He shouldn’t have that problem against Mike Guymon. Guymon’s primary offense will rely heavily on his grappling ability, although we may see some variance in his style as Yoshida is known for his poor defense standing. Yoshida was very successful in Cage Force by bombing opponents in the crease of the fence once he gained top control, and he has the grappling acumen from years of Judo to evade most jiu-jitsu counters. I think he’ll gain control from the top and reign down punches on his way to a decision victory.

Heavyweight: Joey Beltran (11-3, 1-0 UFC) vs. Tim Hague (10-3, 1-2 UFC): Heavyweights collide as Tim Hague hopes to keep his UFC status alive as he battles Joey “The Mexicutioner” Beltran. Hague is coming off two straight losses with a 0:07 second KO loss to Todd Duffee and a decision loss to Brock Lesnar training partner Chris Tuchscherer while Beltran is coming off a victory over Rolles Gracie at UFC 109.

I’m not exactly sure how to gauge this fight. At a glance, this fight looks like a couple of punchers just trying to out duke one another until someone falls to the mat from a heavy shot. Intangibles don’t seem to apply, but Beltran does have a Greco-Roman and freestyle wrestling background while Hague is primarily a puncher. Hague will have a sizable advantage in weight and height, but I think he also has a disadvantage against Beltran’s takedowns. A very even match-up in my book, but I’ll go with size and strength over Beltran.

Welterweight: Johny Hendricks (7-0, 2-0 UFC) vs. T.J. Grant (15-3, 2-1 UFC): Four-time All-American and two-time NCAA Division I national wrestling champion Johny Hendricks will try to remain undefeated as he takes on Nova Scotia-native T.J. Grant. Hendricks holds wins over Ricardo Funch and Amir Sadollah in his current stint with the UFC while Grant defeated both Ryo Chonan and Kevin Burns. Grant’s lone loss came against Dong Hyun Kim at UFC 100.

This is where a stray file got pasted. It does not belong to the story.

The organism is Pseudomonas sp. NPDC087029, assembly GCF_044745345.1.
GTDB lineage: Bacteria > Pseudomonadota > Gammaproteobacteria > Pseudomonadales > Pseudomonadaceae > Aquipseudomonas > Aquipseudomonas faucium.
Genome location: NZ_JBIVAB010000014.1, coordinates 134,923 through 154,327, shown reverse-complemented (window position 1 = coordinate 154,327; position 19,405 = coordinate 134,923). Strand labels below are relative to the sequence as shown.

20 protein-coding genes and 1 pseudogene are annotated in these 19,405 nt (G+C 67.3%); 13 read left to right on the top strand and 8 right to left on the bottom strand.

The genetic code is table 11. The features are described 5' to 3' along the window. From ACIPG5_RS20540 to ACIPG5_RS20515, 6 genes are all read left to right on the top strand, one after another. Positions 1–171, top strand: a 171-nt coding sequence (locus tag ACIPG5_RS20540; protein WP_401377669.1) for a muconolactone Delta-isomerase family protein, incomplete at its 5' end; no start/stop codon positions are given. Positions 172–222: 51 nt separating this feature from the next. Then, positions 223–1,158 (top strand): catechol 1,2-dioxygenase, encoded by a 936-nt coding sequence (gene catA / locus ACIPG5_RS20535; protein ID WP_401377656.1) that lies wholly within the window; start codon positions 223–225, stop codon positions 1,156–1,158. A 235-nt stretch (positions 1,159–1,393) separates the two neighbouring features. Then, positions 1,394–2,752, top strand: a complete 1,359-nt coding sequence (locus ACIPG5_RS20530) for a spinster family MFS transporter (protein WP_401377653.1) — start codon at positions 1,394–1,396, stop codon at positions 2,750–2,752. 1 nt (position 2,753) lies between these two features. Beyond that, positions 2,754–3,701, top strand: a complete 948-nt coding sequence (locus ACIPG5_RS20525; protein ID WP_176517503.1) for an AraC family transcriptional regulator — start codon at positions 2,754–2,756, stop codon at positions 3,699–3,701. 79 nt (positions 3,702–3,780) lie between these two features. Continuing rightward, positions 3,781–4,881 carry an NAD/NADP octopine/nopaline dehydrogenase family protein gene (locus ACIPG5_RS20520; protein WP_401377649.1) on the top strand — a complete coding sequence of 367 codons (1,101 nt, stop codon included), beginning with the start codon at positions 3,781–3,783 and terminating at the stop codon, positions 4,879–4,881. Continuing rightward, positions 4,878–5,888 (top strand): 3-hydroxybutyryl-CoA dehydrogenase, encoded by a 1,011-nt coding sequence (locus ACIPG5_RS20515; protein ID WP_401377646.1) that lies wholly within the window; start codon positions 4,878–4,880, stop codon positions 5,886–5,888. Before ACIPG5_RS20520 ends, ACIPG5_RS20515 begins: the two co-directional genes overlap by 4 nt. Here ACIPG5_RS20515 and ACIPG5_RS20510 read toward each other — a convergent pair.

Personally, Hendricks has been surprising in his two fights in the UFC. He’s been an absolute animal in the clinch, destroying both Sadollah and Funch with heavy uppercuts against the cage. Sadollah succumbed to his power, but Funch was able to survive only to be slammed to the ground repeatedly.

Grant is a very dynamic grappler with a multitude of submission techniques that could catch Hendricks, but Hendricks is a seasoned, powerful wrestler who’s striking can be menacing against the cage. I think Grant will have some massive problems trying to stop the relentless Hendricks from the start of the fight, and I imagine we’ll see a similar style from previous fights. Look for Hendricks to come out strong, back up Grant to the fence, and unleash a load of uppercuts from the depths of Hades. If Grant can survive and gain an advantageous position on the ground, he could win, but I’ll put my faith in the wrestling and striking of Hendricks.

Middleweight: Jason MacDonald (24-13, 5-5 UFC) vs. John Salter (4-1, 0-1 UFC)
: Jason “The Athlete” MacDonald makes his return to the UFC after winning three straight battles outside of the promotion. He narrowly defeated TUF alum Solomon Hutcherson, choked out Vernon White, and decision’d the always tough Matt Horwich to gain a spot on the UFC 113 undercard. He certainly won’t have an easy task as he battles 2007 NAIA wrestling champion John Salter.

Salter showed up on six days notice and gave Gerald Harris all he could handle at UFN 20, but eventually lost in the third round via TKO. Although he isn’t the most proficient striker, Salter does have the wrestling background and Brazilian jiu-jitsu chops to be dangerous on the ground. His only roadblock is the massive experience that MacDonald has amassed over his lengthy career.

I’m actually going to pick the upset here. MacDonald has not looked great in his recent wins, and the competition he faced wasn’t exactly top notch. Hutcherson basically gassed out, and MacDonald was still unable to finish. White is well, well past his prime, and Horwich really offers no significant threat on the feet. Salter, on the other hand, has some limited knockout ability in his hands, and he has the wrestling and jiu-jitsu background to be in control on the feet. MacDonald should be the favorite, but he’s been underwhelming in his comeback trail to the UFC. I’ll go with the upset in Salter.